ASA ruling: Luxsleeps
I’ve looked at its website and although it’s fairly basic – the only frills are on the linens in its product pictures – bed-seller Luxsleeps appears to be a reliable and trustworthy retailer. However, a recent ruling from the ASA would suggest that might not be the case.
In August 2019, an interiors Instagrammer called Amelia, who seems to be in the process of decorating her new-build house somewhere in Leicestershire, posted the following: ‘GIVEAWAY…As promised, to celebrate you lot, 5,000 of you! I have teamed up with 3 fab companies to give one of you the chance to win some amazing things for your home! You will get this gorgeous bed from @luxsleeps in ANY size, colour, & fabric of your choice with over 30 colours to choose from!’
Lack of response
Now I can see a few issues with those details – at Prizeology we wouldn’t run a prize draw quite like that – but I’ll pass over those and get to the substance of the matter. The draw was made, a winner was identified and the lucky person was duly notified that they had won. However, they didn’t receive their prize, contacted Luxsleeps on a number of occasions to no avail, and subsequently made a complaint to the ASA.
When questioned by the ASA, Amelia explained that was no contract between her and Luxsleeps, but her expectation was that the winner would receive the bed once the giveaway was concluded. She provided screenshots of her attempts to contact Luxsleeps, but she did not receive a reply.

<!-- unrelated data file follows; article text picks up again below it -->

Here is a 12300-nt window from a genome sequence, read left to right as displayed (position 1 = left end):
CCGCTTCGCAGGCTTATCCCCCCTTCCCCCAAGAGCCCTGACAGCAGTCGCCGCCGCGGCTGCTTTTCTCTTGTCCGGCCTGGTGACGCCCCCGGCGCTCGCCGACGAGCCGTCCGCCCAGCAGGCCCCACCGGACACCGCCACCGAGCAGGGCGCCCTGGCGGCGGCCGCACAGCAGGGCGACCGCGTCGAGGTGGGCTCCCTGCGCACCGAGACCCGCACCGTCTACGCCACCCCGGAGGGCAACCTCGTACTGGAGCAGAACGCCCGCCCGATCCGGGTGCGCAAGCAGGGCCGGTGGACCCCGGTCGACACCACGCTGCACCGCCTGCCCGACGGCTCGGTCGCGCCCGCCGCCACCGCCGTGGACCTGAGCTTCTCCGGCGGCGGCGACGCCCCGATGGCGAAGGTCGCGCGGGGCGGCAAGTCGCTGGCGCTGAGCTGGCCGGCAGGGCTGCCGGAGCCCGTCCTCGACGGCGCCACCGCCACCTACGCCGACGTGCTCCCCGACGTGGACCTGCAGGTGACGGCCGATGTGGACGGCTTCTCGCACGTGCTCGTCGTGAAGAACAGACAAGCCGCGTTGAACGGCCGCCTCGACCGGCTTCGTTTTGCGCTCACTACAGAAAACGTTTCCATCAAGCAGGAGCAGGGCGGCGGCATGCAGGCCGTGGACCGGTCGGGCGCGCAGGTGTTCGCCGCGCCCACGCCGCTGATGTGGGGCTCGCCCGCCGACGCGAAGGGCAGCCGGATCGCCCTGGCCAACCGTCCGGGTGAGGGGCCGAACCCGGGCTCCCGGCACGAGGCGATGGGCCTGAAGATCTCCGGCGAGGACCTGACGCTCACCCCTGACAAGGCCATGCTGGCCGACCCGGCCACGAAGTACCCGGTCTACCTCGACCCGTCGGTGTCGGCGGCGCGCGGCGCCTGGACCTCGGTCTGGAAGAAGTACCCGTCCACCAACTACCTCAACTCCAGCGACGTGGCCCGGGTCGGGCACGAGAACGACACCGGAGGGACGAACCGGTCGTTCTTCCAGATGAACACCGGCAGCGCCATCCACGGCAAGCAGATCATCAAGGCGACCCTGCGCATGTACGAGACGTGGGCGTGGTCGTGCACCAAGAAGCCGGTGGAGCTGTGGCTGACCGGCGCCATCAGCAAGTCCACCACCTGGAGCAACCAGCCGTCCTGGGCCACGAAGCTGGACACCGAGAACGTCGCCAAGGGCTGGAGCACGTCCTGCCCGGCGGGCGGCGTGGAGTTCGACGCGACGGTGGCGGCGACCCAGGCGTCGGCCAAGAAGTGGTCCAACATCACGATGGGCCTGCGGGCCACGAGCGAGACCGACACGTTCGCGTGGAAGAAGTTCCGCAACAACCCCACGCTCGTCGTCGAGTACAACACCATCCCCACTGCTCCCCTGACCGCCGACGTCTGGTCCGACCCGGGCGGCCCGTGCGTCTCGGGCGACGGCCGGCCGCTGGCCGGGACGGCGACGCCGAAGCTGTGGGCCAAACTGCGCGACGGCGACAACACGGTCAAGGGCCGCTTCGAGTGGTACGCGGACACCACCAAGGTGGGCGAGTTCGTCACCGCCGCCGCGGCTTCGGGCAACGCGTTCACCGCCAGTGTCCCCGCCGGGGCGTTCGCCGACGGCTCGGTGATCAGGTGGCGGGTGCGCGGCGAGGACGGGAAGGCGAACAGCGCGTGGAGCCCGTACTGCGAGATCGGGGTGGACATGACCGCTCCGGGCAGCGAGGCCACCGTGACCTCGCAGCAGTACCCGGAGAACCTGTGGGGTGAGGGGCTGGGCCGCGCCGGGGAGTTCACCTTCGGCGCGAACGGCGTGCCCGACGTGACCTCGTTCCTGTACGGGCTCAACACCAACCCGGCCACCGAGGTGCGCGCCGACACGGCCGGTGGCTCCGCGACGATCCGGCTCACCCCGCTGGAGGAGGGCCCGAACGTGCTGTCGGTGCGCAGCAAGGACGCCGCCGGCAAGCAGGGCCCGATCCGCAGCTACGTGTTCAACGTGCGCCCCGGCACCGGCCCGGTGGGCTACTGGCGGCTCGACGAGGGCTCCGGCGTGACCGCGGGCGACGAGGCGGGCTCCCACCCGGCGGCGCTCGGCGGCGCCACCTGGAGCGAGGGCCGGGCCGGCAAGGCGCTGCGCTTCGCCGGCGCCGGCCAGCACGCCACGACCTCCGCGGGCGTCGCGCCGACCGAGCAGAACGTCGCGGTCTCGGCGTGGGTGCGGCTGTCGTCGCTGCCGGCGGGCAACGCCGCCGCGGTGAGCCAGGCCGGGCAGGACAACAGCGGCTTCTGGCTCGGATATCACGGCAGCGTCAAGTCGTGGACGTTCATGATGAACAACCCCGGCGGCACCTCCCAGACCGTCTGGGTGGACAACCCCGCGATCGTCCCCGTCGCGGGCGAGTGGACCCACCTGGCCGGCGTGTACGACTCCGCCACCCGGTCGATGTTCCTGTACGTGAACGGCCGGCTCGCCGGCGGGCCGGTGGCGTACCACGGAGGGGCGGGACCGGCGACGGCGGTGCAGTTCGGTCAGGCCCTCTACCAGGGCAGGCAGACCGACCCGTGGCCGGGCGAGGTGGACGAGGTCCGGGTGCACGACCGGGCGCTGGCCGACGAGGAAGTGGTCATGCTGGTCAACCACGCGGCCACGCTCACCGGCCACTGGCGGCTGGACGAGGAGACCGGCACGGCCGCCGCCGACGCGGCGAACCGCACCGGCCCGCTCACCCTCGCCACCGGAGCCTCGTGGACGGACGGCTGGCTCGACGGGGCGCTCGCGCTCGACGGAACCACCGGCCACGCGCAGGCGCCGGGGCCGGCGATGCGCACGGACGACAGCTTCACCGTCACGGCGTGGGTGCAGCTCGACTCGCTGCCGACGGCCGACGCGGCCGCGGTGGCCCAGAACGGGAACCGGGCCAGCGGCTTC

When it came to contact Luxsleeps, the ASA didn’t get a response either. In fact, it couldn’t even identify who is behind the company and the ruling refers to ‘Person(s) Unknown t/a Luxsleeps’, but it went ahead with its investigation and found that the complainant had met the qualifying criteria so there was no justifiable reason for withholding the prize. The ASA upheld the complaint, adding that it was concerned by Luxsleeps’ lack of response and apparent disregard for the CAP Code.
Expected delivery date
Interestingly, the ASA noted that the original post had stated the rules of the promotion, but did not specify a date by which the prize would be awarded. The ASA therefore expected that the prize should have been awarded within 30 days after the closing date of the promotion. That’s not to say that you can’t take longer than 30 days to deliver a prize, but if you want to do that Prizeology would always advise you to cover it off in the terms and conditions.
The beds apparently sold by Luxsleeps may well be very comfortable, but they’re not really to my taste. However, even if they were, I wouldn’t be tempted to buy from Luxsleeps, because a company that reneges on delivering a prize isn’t a company that I would trust to deliver a bed or any other goods. I don’t know why Luxsleeps failed to give the winner of this giveaway their prize, but I do know that an action – or rather inaction – like that damages a company’s reputation.
I have to confess I find dishonesty rather depressing – is that bad of me? – but promoters sometimes breach the CAP Code because they’re inefficient or ignorant, which is why engaging the services of a prize promotions specialist such as Prizeology makes sense (even if the logistics are complicated, we pride ourselves on our prize fulfilment and we would certainly have made sure that bed arrived).
Should you want to get in touch with Prizeology, you can do so via email on firstname.lastname@example.org or give us a call on 020 7856 0402.
Sarah Burns is Prizeology’s Chief Prizeologist and a National Trading Standards Scams Team Scambassador.